young tend to have problems)
1) Jejenual removal: adequate absorption unless > 75% removed, because of
ilial adaptation (becomes jejunem-like). Good B12 and salt absorption, normal transit.
2) Ilieal removal: adequate carb. and fluid absorption. Loss of B12 and bile salts
(no jejunal adaptation). Impaired lipid absorption unless you help them out. Intestinal
transit too rapid.
Enteric Hyperoxaluria: With ileal resection bile salt wasting lipid
malabsorption. Normally Calcium Oxalate (CaOx) is excreted. With no lipid absorption,
the calcium binds the fatty acids free oxalate enters the colon. The colonic epithelium
is damaged by the bile in the colon, and the oxalate is absorbed. This causes high levels
of blood oxalate, which causes oxaluria (oxalate in the urine), and eventually oxalate
stones build up in the kidney. Treat with a diet that is low in oxalate.
For ileal resection: 100 cm is the magic number for removal in order to maintain
some bile acid and B12 absorption.
Give cholestyramine to bind the bile acids and prevent inflammation (also an
antimotility agent). Monitor their bone density, fat-soluble vitamin levels, and oxalate.
They can be on a standard diet, with a multivitamin.
If >100 cm resected, big time steatorrhea, and no bile acids absorbed.
3) Extensive removal: bad. Large fluid losses. Nutrient malabsorption, poor
jejunal adaptation. Acid hypersecretion, rapid gastric emptying and transit. May need IV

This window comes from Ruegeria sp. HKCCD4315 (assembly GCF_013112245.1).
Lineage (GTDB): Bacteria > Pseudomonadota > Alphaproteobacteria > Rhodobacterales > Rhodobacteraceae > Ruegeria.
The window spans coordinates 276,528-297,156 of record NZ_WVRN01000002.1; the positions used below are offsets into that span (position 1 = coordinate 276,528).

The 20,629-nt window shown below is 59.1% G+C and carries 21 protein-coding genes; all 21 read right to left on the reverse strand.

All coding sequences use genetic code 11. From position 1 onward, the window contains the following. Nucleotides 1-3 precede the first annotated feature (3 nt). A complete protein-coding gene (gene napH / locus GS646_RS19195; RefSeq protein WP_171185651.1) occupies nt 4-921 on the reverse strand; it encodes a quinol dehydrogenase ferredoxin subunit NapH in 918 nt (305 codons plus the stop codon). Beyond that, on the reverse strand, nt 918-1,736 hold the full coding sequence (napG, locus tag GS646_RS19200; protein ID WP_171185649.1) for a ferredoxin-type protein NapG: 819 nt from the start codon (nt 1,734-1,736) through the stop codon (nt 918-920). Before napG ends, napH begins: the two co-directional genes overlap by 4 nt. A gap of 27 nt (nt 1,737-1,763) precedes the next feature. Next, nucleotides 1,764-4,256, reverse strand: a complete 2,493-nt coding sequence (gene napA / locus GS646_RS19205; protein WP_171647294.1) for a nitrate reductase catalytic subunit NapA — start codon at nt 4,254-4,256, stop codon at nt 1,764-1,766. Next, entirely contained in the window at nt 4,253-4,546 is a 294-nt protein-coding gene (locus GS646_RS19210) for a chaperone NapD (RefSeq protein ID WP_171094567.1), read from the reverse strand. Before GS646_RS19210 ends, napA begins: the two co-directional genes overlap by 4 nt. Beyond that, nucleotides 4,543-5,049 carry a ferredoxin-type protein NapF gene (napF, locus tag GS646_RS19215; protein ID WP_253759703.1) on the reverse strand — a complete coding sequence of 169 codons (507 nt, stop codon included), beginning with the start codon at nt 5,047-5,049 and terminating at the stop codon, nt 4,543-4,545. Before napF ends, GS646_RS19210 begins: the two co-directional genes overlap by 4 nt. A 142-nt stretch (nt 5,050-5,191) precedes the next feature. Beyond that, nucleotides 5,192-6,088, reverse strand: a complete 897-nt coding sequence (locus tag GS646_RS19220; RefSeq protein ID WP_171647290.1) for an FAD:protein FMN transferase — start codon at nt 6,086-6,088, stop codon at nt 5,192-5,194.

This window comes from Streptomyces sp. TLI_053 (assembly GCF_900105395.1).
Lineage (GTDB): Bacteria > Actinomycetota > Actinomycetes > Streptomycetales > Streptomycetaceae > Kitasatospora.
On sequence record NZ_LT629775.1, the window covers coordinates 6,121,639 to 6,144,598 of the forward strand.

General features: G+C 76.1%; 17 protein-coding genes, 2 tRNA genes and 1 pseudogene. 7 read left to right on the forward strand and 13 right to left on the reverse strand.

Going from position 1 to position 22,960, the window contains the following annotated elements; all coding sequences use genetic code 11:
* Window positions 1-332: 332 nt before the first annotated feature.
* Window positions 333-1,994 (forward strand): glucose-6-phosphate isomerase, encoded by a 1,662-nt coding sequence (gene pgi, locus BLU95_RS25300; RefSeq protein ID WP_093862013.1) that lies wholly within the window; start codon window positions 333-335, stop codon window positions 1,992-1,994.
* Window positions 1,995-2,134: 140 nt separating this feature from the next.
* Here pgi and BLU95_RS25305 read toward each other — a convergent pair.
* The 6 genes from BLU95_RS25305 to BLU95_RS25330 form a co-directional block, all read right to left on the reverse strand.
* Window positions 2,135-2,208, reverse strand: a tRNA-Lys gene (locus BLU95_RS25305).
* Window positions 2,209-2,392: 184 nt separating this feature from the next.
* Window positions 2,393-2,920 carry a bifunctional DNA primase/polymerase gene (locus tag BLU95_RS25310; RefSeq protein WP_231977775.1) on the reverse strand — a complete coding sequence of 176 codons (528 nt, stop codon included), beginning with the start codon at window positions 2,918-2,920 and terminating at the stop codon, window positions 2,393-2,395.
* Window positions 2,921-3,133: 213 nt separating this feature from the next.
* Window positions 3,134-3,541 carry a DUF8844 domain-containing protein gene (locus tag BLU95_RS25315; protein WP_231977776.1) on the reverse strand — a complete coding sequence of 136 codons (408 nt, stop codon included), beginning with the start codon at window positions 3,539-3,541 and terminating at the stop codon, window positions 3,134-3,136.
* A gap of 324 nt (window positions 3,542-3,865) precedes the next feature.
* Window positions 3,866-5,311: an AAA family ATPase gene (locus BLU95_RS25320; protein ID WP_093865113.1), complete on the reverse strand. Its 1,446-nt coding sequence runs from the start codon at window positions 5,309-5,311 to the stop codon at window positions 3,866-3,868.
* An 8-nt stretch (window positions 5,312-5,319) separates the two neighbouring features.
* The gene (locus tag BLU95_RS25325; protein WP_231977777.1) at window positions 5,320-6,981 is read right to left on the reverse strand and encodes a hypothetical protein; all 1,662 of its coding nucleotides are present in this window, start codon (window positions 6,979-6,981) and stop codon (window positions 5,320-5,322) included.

Diet: low in oxalate and fat. Supplement B12 and Ca++ Change fat in diet to
Medium-Chain Fatty Acids, because they can be absorbed directly, without the use of
micelles (unlike long-chain FA). Problem is they smell bad and are expensive.
As needed: provide acid suppression and oral rehydration.
Vitamin D: If you lose Calcium from diet because of malabsorption of Vitamin D,
Parathyroid hormone pulls calcium out of bones. Watch out for femoral head and
vertebral bodies especially.
1) Invasive: Damage enterocytes directly. Examples: Salmonella, Shigella,
E. coli, C. difficile. Cause bloody diarrhea, with constitutional signs (fever, increased
2) Non-invasive: damage with toxins (cholera), or viruses (Rotavirus, Norwalk
Agent). Cause watery diarrhea.
Secretes a toxin with α and β subunits. The β subunit binds to a ganglioside receptor
(The receptor is located in all tissues, but only the gut gets exposed to cholera).
The α subunit moves through the cell and interacts with adenylyl cyclase, and
ribosylates the α subunit of adenylyl cyclase. This keeps adenylyl cyclase from being
turned off, so cAMP levels rise dramatically. This leads to increased Protein Kinase A,
which phosphorylates the CFTR Chloride channel, and opens it. You get high levels
of Chloride and water secretion.
Enterocytes have a high rate of turnover (~ 5 days). The poisoned cells gets
sloughed, and you get rid of the toxin. The trick is keeping the patient alive for the 5
days or so. If no IV is available (Third world counties), give Oral Rehydration
Therapy (antibiotics also help, but they don’t kill the toxin, only the bacteria).
Oral Rehydration Therapy: Targets the Glucose/Na+ Cotransporter (SGLT 1). Boost
Glucose and sodium, and transport increases a lot. Water follows by osmotic gradient.
Chloride will also follow to maintain electrical gradient.